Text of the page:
digital resilience for kids

Building Digital Resilience in Students

What is digital resilience? Why is it important? And how can teachers help students to develop digital resiliency?

Working in an online environment brings enormous opportunities to students. But the digital world also involves risks. As educators, we want to empower our students to become responsible digital citizens. In addition, they also need a toolkit of strategies to react productively when things go wrong.

*Don’t miss the link below for a FREE digital resiliency activity*

What Is Digital Resilience?

Digital resilience in kids is the ability to manage online risks and solve problems in a positive way. A person with digital resilience tries to avoid harm but can bounce back when faced with troubles. According to the UK Council for Internet Safety digital resilience consists of four parts. Digitally resilient kids must be able to:

  1. Understand: Identify online risks and make informed decisions.
  2. Know: Recognize how to seek help from various sources.
  3. Recover: Bounce back when things to wrong, often after help.
  4. Learn: Adapt future choices based on experience.
digital reliency

A digitally resilient student understands online threats, knows how to handle negative experiences, recovers and bounces back quickly from difficulties, and learns from the experience to apply it in the future.

Why Is Digital Resiliency Important?

Today’s tech savvy students spend a lot of time online. Whether their focus is entertainment, social media, or schoolwork they are often online by themselves. This can increase their exposure to threats. These risks can be cyberbullying, negative social media influences, or hurtful comments. Or they could be loss of privacy through password breaches, missing or damaged files, and harm incurred through viruses or malware. While parents and teachers can try to limit and shield young people from online harm, we also want them to learn how to recognize and manage threats on their own.

Whether students can handle these problems alone or whether they ask for help from a trusted adult such as a parent or teacher, it is critical that they react in a positive, constructive way. Students need to be able to recover from a negative experience and stay well. Then they can build a growing skillset that helps them to deal with online difficulties going forward.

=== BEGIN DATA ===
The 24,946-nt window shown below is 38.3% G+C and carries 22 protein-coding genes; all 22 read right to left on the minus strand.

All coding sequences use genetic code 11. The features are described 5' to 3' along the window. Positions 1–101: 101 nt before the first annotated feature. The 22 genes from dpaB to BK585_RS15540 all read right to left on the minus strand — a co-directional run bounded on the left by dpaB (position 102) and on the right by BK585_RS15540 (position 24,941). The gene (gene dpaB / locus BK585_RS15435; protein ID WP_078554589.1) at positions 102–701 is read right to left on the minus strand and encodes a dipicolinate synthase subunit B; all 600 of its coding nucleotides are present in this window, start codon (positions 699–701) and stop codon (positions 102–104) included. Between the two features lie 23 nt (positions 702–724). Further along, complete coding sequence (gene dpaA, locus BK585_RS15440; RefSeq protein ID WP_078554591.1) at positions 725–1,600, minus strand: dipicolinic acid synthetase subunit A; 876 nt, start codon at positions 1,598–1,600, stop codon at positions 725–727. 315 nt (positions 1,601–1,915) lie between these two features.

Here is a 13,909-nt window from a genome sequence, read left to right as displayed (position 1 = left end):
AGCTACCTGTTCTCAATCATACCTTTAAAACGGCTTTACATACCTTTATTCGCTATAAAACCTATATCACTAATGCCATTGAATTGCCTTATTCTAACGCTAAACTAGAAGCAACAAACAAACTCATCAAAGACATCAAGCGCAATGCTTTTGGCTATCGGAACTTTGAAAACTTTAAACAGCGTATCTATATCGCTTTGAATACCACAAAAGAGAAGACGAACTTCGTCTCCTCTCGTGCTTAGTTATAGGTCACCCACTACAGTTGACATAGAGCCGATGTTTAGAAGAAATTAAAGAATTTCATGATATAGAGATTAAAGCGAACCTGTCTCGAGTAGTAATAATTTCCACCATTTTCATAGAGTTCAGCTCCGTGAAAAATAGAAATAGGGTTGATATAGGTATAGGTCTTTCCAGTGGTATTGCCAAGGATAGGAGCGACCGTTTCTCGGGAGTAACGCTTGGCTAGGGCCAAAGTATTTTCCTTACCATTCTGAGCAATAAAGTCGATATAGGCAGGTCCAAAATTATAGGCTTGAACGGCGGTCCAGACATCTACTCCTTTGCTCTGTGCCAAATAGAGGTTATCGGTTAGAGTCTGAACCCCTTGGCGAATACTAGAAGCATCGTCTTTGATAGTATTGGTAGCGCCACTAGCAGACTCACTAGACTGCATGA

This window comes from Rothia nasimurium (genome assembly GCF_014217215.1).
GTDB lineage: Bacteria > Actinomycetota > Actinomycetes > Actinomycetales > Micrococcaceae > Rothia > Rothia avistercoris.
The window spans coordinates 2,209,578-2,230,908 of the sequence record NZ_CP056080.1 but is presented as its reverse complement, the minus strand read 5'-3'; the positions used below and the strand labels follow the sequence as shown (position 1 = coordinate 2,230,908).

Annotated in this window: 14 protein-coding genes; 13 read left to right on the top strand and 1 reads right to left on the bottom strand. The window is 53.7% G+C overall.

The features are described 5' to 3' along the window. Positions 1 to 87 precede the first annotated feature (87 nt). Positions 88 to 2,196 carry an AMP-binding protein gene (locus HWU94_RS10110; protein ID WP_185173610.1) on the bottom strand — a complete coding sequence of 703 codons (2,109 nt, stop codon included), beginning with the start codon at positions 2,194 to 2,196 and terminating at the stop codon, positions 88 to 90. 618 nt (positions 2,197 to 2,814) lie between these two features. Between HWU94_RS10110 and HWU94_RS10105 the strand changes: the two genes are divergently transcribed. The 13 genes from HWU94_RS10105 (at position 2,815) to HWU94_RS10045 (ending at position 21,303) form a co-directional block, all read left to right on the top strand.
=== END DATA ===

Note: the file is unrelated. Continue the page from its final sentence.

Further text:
digital reslience

Educators are tasked with a lot. There is so much to accomplish during a school day. However, building digital resiliency is important for students to develop. Digitally resilient students can:

  • plan ahead to consider potential problems
  • recognize risks and react with resourcefulness and positivity
  • cope in a balanced, healthy manner
  • identify what they have learned

Develop a Digital Resiliency Plan

Building digital resiliency requires explicit training. While some students may be more aware of online challenges and have the personality traits to withstand difficult and negative experiences, teaching digital resilience is a key lesson for all. A digital resiliency plan anticipates troubles before they happen and formulates solutions with an effective plan of action. Students gain familiarity with what to do when things go wrong.

STEM education

In the TechnoKids technology project TechnoInternet, students in Grades 4 to 6 become responsible digital citizens. In a fun tour of an imaginary world, they explore a Visitor’s Center, e-Library, e-Media Center, e-Playground, e-Mail Depot, and e-Café. Students learn search strategies, assess the trustworthiness of websites, learn to respect copyright, investigate cyberbullying, follow safe practices, and more.

They also develop a digital resiliency plan to manage online risks.  

1. To create the plan, students first establish their own resiliency style. They rate themselves on how they plan for problem situations and how they react when setbacks arise.

2. Then they reflect on authentic scenarios that can be encountered online. In this way, they plan ahead for risks, consider how to avoid them, and formulate possible solutions.

3. The result is a new set of technology and personal skills to improve how they deal proactively with online risks, threats, and vulnerabilities.

Digital Resilience Resource

Are you looking for digital resilience teacher resources? You might find the Digital Resilience Toolkit helpful. Or download the handout below and have your students think critically about their digital resilience. Guiding questions help them to form a plan to avoid harm, manage risks, and bounce back.

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